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NHS GP Appointment Statistics 2023 Show Shocking Reality

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Researchers at Minton Morrill have scrutinised the NHS GP appointments statistics in 2023 so far to see how the picture looks for NHS staff and patient care alike, in time for National Self Care Week in November.

The latest NHS GP Appointment statistics in 2023 display a multitude of concerns, including patients not attending their appointments, high appointment waiting times, low appointment length, and a large number of appointments occurring both over the phone and via video call, rather than in-person.

All of these factors could have serious consequences for the quality of care provided by the NHS, as well as contributing to issues such as late diagnosis of illness, which can then have an impact on the treatment that can be provided to patients.

The data highlighted some key statistics, namely:

  • Over 1 in 25 GP appointments are unattended by patients.
  • Over 1 in 25 patients waiting over 1 month for GP appointments.
  • 3 in 20 GP appointments last under 5 minutes.
  • Over 1 in 4 GP appointments occur over the phone or video call.

National Self Care Week - 13th to 19th November 2023 - is an annual UK awareness week focusing on embedding support for self-care across communities. The theme this year is on ‘mind and body’, and many health organisations will be communicating messages about taking charge of your mental and physical health.

However, as the week approaches, the data shows that many individuals may not be prioritising their own self-care, and that of others. In this article, we’ll be diving into the key statistics for each location to show where these figures are most alarming, and what impact we could see these having on individuals and our healthcare system.

GP Appointment Attendance 2023

The data breaks down GP appointment attendance within several locations between the months of January and August 2023. It shows that over 1 in 25 GP appointments were not attended by a patient overall.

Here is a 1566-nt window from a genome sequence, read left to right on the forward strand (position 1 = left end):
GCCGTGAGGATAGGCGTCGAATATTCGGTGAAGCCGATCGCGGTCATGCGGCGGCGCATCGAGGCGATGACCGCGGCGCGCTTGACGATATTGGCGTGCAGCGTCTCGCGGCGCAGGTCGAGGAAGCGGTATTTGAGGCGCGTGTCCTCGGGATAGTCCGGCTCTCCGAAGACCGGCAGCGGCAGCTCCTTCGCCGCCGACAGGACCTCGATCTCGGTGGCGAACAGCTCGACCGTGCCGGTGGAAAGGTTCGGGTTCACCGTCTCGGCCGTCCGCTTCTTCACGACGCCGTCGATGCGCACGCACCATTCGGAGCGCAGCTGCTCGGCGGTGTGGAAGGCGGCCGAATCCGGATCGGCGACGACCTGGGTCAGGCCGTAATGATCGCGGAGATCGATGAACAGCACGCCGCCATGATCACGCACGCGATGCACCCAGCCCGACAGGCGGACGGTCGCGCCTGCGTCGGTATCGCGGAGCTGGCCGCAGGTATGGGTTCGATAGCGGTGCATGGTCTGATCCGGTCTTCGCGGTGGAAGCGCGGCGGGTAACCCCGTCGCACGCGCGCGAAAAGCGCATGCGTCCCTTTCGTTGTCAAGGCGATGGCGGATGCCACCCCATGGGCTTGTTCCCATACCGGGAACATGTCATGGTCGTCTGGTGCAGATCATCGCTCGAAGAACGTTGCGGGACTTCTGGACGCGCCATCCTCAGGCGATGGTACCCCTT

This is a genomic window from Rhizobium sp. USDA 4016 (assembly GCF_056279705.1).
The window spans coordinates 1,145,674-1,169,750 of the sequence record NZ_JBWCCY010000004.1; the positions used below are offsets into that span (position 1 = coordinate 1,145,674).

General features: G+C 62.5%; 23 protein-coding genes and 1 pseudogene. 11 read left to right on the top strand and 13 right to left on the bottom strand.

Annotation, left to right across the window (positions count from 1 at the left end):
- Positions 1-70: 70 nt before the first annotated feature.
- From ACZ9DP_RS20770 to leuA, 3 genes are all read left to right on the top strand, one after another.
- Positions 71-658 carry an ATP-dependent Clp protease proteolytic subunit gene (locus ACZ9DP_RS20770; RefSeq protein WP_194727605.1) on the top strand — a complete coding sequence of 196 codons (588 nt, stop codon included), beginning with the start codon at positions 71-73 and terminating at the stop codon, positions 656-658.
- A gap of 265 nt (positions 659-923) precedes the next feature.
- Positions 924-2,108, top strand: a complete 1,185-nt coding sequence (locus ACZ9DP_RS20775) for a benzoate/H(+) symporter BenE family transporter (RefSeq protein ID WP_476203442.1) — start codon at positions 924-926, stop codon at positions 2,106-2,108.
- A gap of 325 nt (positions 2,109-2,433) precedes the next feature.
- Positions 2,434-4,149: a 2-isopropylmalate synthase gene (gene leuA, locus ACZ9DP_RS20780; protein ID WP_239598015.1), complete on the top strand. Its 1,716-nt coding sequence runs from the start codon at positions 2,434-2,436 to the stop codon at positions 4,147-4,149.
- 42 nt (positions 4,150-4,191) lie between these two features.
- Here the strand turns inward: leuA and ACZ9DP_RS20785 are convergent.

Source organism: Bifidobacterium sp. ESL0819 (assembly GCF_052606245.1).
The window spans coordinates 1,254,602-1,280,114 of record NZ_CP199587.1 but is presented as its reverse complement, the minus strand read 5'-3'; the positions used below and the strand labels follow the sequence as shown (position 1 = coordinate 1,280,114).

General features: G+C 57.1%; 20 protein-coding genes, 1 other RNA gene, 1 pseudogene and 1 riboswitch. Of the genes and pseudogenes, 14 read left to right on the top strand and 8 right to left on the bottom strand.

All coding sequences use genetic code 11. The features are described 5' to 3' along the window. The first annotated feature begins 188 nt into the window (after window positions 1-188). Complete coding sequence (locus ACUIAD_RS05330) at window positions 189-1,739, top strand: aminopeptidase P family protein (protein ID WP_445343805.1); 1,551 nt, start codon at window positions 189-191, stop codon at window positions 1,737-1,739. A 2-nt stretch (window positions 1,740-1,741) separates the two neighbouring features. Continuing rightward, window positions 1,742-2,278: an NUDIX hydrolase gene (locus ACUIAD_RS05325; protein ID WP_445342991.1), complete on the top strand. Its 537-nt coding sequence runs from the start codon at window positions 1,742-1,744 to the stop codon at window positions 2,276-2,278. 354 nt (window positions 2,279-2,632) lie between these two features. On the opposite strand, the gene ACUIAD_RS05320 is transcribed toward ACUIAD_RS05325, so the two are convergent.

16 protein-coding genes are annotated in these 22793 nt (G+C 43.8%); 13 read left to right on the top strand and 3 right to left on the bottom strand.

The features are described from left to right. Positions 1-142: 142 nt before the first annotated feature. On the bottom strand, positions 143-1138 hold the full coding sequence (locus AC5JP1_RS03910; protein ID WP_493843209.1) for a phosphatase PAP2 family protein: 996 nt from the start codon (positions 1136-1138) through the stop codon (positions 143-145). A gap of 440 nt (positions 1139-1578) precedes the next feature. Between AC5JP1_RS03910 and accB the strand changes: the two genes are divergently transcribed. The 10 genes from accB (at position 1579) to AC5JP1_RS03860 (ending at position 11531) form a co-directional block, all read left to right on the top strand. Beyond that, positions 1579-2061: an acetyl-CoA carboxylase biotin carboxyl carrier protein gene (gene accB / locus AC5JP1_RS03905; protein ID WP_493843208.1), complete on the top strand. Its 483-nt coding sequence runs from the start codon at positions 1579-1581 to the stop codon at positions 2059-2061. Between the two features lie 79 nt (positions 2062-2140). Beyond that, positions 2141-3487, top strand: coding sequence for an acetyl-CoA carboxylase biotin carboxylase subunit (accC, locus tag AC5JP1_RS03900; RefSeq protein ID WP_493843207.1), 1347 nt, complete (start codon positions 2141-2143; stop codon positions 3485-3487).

This not only wastes vital NHS time and resources, but could have an impact on the individual, who may see their potentially dangerous ailment ignored or missed by a professional.

The locations where patients failed to attend their appointments the most, and the percentage associated with this, were:

  1. North East London – 6.60%
  2. Birmingham and Solihull – 6.26%
  3. South East London – 6.14%
  4. Greater Manchester – 6.04%
  5. Black Country – 6.00%
  6. North Central London – 6.00%
  7. South West London – 5.51%
  8. Frimley – 5.40%
  9. Cheshire and Merseyside - 5.08%
  10. Lancashire and South Cumbria - 4.81%

In comparison, Bath and North East Somerset, Swindon and Wiltshire had a far lower percentage of missed appointments, at only 3.00%.

The ramifications of missing GP appointments cannot be understated. Whilst on the one hand it wastes NHS time and resources during a period when the NHS is understaffed and struggling, it also contributes to late diagnosis which can mean the difference between curing a disease or a developing a potentially terminal diagnosis. Therefore, it is important to plan accordingly when making an NHS appointment to ensure that you are able to attend, or cancel in good time.

GP Appointment Wait Times 2023

The data also gives insight into GP appointment wait times. We have isolated the statistics for the percentage of appointments that patients had to wait over 28 days for. It showed that over 1 in 25 patients waited over 28 days for a GP appointment.

Categorising the data by areas with the highest wait times, the locations with the most concerning figures, and their percentage of appointments occurring after 28 days, were:

  1. Derby and Derbyshire – 7.93%
  2. Dorset – 7.47%
  3. Norfolk and Waveney – 6.62%
  4. Bedfordshire, Luton and Milton Keynes – 6.60%
  5. South Yorkshire – 6.38%
  6. Nottingham and Nottinghamshire – 6.36%
  7. Bath and North East Somerset, Swindon and Wiltshire – 6.10%
  8. Gloucestershire – 6.06%
  9. Sussex – 6.04%
  10. Leicester, Leicestershire, and Rutland – 5.96%

On the other hand, North Central London had the lowest percentage of individuals who were required to wait more than 28 days for a GP appointment, at just 1.69%.

Increased waiting times have serious consequences for the quality of healthcare received. They can prevent urgently required care from being administered as well as contributing to a late diagnosis, which in turn can affect the overall mortality rate.

These increased waiting times are likely symptoms of an understaffed and overworked healthcare system that needs more support than it is currently receiving. It is important that these wait times are addressed by the relevant authorities as they may also lead to duty of care issues.

Appointment Length 2023

The data shows that there are a great number of GP appointments that are between just 1 - 5 minutes long. In fact, 3 in 20 GP appointments last under 5 minutes.

In terms of the locations that had the most appointments under 5 minutes long, they were:

  1. Suffolk and North East Essex – 18.77%
  2. Lincolnshire – 18.53%
  3. Leicester, Leicestershire and Rutland – 18.52%
  4. Devon – 18.27%
  5. Hampshire and Isle Of Wight – 18.25%
  6. Norfolk and Waveney – 18.12%
  7. Nottingham and Nottinghamshire – 18.02%
  8. Dorset – 17.93%
  9. Cambridgeshire and Peterborough – 17.52%
  10. West Yorkshire – 17.51%